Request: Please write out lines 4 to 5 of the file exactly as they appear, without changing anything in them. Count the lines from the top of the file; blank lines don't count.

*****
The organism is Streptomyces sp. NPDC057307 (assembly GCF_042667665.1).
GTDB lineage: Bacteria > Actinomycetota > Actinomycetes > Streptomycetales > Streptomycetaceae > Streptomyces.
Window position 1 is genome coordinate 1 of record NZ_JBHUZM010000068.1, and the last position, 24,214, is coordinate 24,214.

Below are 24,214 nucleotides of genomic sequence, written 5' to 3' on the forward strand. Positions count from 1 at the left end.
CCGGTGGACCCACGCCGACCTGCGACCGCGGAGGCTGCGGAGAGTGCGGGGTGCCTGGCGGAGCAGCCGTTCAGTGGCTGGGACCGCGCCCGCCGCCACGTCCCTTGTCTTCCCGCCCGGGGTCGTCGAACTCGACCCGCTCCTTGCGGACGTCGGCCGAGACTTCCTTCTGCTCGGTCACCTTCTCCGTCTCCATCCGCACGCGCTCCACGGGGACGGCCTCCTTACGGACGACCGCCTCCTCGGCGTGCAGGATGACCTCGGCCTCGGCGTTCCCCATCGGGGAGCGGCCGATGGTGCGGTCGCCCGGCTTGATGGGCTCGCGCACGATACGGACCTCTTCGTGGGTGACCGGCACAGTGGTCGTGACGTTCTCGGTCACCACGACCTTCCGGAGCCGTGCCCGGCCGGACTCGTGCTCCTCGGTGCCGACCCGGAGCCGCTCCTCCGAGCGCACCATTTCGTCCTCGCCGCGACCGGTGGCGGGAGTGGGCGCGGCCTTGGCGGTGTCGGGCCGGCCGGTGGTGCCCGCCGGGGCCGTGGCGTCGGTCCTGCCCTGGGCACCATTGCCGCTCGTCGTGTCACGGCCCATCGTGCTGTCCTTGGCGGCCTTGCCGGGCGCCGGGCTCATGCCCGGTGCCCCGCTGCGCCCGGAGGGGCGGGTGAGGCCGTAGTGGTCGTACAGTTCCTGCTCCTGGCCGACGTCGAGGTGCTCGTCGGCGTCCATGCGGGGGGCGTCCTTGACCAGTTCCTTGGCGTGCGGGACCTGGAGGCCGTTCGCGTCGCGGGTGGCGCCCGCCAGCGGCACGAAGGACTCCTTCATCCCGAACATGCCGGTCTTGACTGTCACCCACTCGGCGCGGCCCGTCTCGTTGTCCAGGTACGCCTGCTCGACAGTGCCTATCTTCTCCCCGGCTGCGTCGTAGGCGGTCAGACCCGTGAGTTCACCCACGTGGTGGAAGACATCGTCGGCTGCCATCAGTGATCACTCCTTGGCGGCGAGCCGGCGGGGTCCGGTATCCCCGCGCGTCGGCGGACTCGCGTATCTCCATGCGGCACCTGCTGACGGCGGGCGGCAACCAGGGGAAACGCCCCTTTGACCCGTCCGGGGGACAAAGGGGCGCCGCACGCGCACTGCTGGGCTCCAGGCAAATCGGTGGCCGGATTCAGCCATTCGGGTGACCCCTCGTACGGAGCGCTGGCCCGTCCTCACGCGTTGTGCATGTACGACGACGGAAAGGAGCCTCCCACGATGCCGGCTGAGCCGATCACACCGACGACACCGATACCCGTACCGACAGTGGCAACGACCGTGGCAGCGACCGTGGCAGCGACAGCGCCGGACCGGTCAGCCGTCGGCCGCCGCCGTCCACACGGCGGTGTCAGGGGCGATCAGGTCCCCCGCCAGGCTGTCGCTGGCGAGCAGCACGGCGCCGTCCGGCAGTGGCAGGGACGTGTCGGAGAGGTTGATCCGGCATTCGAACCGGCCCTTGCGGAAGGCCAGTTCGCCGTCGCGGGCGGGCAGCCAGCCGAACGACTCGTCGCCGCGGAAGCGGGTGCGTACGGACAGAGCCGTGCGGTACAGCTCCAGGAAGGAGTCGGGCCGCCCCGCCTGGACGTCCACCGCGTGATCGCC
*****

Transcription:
Below are 24,214 nucleotides of genomic sequence, written 5' to 3' on the forward strand. Positions count from 1 at the left end.
CCGGTGGACCCACGCCGACCTGCGACCGCGGAGGCTGCGGAGAGTGCGGGGTGCCTGGCGGAGCAGCCGTTCAGTGGCTGGGACCGCGCCCGCCGCCACGTCCCTTGTCTTCCCGCCCGGGGTCGTCGAACTCGACCCGCTCCTTGCGGACGTCGGCCGAGACTTCCTTCTGCTCGGTCACCTTCTCCGTCTCCATCCGCACGCGCTCCACGGGGACGGCCTCCTTACGGACGACCGCCTCCTCGGCGTGCAGGATGACCTCGGCCTCGGCGTTCCCCATCGGGGAGCGGCCGATGGTGCGGTCGCCCGGCTTGATGGGCTCGCGCACGATACGGACCTCTTCGTGGGTGACCGGCACAGTGGTCGTGACGTTCTCGGTCACCACGACCTTCCGGAGCCGTGCCCGGCCGGACTCGTGCTCCTCGGTGCCGACCCGGAGCCGCTCCTCCGAGCGCACCATTTCGTCCTCGCCGCGACCGGTGGCGGGAGTGGGCGCGGCCTTGGCGGTGTCGGGCCGGCCGGTGGTGCCCGCCGGGGCCGTGGCGTCGGTCCTGCCCTGGGCACCATTGCCGCTCGTCGTGTCACGGCCCATCGTGCTGTCCTTGGCGGCCTTGCCGGGCGCCGGGCTCATGCCCGGTGCCCCGCTGCGCCCGGAGGGGCGGGTGAGGCCGTAGTGGTCGTACAGTTCCTGCTCCTGGCCGACGTCGAGGTGCTCGTCGGCGTCCATGCGGGGGGCGTCCTTGACCAGTTCCTTGGCGTGCGGGACCTGGAGGCCGTTCGCGTCGCGGGTGGCGCCCGCCAGCGGCACGAAGGACTCCTTCATCCCGAACATGCCGGTCTTGACTGTCACCCACTCGGCGCGGCCCGTCTCGTTGTCCAGGTACGCCTGCTCGACAGTGCCTATCTTCTCCCCGGCTGCGTCGTAGGCGGTCAGACCCGTGAGTTCACCCACGTGGTGGAAGACATCGTCGGCTGCCATCAGTGATCACTCCTTGGCGGCGAGCCGGCGGGGTCCGGTATCCCCGCGCGTCGGCGGACTCGCGTATCTCCATGCGGCACCTGCTGACGGCGGGCGGCAACCAGGGGAAACGCCCCTTTGACCCGTCCGGGGGACAAAGGGGCGCCGCACGCGCACTGCTGGGCTCCAGGCAAATCGGTGGCCGGATTCAGCCATTCGGGTGACCCCTCGTACGGAGCGCTGGCCCGTCCTCACGCGTTGTGCATGTACGACGACGGAAAGGAGCCTCCCACGATGCCGGCTGAGCCGATCACACCGACGACACCGATACCCGTACCGACAGTGGCAACGACCGTGGCAGCGACCGTGGCAGCGACAGCGCCGGACCGGTCAGCCGTCGGCCGCCGCCGTCCACACGGCGGTGTCAGGGGCGATCAGGTCCCCCGCCAGGCTGTCGCTGGCGAGCAGCACGGCGCCGTCCGGCAGTGGCAGGGACGTGTCGGAGAGGTTGATCCGGCATTCGAACCGGCCCTTGCGGAAGGCCAGTTCGCCGTCGCGGGCGGGCAGCCAGCCGAACGACTCGTCGCCGCGGAAGCGGGTGCGTACGGACAGAGCCGTGCGGTACAGCTCCAGGAAGGAGTCGGGCCGCCCCGCCTGGACGTCCACCGCGTGATCGCC